VC and angel networks are investing heavily in the tech space, so non-tech startups are continuously exploring corporate partnerships instead. When looking for corporates to work with you need to understand the smart money they can add – value that stretches beyond cash. The most powerful partnerships are formed when working together results in solving the problems faced by people or consumers that no-one else could solve.

A great example is the Co-op, which partnered with social enterprise The British Red Cross to tackle loneliness amongst the elderly, who often spend prolonged periods of time at the supermarket to combat loneliness. Co-op employees were taught how to spot this behaviour and engage with those people. Barclays also looked outside of tech partnering with Veterans Employment Transition Support (VETS). The partnership educates veterans about spending, as they have often saved lots of money whilst away on service, as well as how to gain employment outside of the armed forces. A lot of them become Barclays customers so it’s a win-win for both parties.

Be clear about the value exchange

Partnerships can go sour for different reasons, like disagreements over what success should look like or the equilibrium of the partnership itself; a one-way value exchange is not a true partnership. In addition, if the corporate is unwilling to differentiate in the way that it treats a startup versus its existing areas of business, then the partnership is unlikely to bear fruit. 

Be selective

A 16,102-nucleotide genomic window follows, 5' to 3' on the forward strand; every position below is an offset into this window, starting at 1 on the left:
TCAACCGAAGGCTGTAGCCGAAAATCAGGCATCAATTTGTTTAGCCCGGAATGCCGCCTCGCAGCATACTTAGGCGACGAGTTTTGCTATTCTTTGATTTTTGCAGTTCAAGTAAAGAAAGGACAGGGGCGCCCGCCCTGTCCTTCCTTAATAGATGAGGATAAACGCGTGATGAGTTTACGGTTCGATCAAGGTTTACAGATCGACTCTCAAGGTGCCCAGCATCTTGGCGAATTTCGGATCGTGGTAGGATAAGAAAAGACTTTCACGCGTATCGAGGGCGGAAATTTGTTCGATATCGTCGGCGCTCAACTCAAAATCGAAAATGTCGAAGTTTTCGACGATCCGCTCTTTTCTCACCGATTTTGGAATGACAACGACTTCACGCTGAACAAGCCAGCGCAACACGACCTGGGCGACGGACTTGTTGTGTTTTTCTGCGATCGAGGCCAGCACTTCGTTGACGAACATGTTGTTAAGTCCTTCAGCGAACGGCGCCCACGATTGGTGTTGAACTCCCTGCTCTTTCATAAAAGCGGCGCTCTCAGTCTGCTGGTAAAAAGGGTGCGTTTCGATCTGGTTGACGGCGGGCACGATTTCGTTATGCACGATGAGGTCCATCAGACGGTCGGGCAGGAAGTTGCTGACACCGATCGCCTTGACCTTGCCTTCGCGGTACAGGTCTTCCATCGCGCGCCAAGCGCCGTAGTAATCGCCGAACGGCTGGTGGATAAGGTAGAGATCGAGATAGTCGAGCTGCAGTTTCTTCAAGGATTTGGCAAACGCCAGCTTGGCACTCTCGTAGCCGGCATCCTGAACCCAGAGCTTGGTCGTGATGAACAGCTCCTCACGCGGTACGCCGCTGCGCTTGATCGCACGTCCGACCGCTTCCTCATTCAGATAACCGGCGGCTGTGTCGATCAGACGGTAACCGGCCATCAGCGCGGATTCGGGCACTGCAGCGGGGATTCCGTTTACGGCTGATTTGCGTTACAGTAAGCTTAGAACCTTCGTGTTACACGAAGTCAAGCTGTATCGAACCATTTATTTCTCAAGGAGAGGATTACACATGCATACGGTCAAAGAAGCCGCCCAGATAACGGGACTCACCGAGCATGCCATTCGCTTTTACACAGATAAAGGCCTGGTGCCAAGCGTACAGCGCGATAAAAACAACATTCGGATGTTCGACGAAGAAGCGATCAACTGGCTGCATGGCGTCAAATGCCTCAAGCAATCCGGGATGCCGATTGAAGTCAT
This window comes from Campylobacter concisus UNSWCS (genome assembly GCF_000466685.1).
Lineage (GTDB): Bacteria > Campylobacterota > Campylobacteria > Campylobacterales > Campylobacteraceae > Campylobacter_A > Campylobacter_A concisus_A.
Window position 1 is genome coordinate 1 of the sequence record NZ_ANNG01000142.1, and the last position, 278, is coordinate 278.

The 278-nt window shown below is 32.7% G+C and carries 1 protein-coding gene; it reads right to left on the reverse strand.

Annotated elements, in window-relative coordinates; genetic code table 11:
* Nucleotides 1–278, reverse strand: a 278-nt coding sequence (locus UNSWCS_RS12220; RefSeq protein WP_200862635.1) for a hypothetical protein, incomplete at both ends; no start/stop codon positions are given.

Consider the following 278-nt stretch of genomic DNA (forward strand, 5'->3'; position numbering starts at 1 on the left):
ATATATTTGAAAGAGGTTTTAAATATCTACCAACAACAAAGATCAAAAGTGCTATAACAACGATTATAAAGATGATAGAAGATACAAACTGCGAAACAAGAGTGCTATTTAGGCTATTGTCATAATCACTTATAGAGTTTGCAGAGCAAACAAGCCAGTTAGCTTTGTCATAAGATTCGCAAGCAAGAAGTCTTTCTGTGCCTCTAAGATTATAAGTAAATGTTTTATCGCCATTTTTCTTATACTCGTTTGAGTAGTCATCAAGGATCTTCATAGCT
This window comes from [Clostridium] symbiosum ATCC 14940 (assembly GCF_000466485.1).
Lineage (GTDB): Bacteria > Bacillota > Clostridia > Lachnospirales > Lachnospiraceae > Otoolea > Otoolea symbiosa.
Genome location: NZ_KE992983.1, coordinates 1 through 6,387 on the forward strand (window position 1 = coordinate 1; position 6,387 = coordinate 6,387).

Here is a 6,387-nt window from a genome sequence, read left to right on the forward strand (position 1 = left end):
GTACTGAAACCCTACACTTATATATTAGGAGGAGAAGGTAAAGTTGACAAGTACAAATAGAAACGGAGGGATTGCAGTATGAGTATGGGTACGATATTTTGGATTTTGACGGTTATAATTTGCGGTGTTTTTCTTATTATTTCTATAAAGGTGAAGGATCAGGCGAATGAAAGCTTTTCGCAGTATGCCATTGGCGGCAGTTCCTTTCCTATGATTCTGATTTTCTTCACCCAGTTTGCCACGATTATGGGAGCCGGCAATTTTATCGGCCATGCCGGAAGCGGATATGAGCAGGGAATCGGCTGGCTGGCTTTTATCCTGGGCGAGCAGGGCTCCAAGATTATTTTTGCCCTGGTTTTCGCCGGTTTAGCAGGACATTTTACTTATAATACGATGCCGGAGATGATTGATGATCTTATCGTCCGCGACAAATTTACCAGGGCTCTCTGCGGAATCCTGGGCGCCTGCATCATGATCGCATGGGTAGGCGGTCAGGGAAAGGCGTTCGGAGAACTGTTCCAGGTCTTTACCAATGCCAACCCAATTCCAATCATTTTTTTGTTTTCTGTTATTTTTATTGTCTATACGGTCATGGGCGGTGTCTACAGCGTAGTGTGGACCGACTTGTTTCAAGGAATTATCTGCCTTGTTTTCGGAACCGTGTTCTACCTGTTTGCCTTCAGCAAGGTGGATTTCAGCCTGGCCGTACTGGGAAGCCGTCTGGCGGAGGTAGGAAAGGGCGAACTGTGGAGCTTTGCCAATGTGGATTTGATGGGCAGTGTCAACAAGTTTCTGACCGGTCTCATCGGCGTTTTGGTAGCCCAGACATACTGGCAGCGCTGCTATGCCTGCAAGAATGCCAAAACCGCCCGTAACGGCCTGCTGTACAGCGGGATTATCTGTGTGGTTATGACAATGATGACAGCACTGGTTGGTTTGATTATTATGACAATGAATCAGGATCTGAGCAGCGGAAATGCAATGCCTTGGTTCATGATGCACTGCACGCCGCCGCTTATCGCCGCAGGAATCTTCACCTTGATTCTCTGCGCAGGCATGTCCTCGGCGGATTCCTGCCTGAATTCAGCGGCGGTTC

Entering a corporate partnership is like entering a marriage – it’s a big step and can be a long-term commitment. As such, it’s imperative that you’re selective about whom you partner with. Are they going to be give you space to grow? Will they empower you as an entrepreneur and help you to deliver your goals? When money is involved there are always demands. You have to decide early on what you’re willing to change or even give away for this partnership to work and be mutually beneficial. And if it doesn’t feel right for whatever reason – avoid it.

Whether you’re a startup or a corporate, entering a partnership can be risky business. With agencies jumping on board the corporate-venturing bandwagon, it is vital that both sides do their due diligence before pursuing a formal partnership. Identify what you need from the other side but try to start with what you have to offer. Don’t enter a partnership on a whim. Make sure you both want in for the same reasons. 

About the Author

Shilen Patel

Shilen Patel

Patel is a co-founder of Independents United and CEO of Distill Ventures, the world’s first alcoholic beverage accelerator in partnership with Diageo. Shilen started in strategy consulting working in an early-stage startup that scaled fast and was eventually sold for over £500m. He then worked in strategy at Guinness as it merged with Grand Metropolitan to form Diageo – the world’s leading spirits company. He left Diageo to start his own successful consulting business and then co-founded IU with Frank Lampen. He is now an investor in, and mentor to, numerous technology startups such as Osper. He’s great at asking provocative questions, helping develop brilliant propositions and compelling strategies and coaching high-performing teams to deliver great results.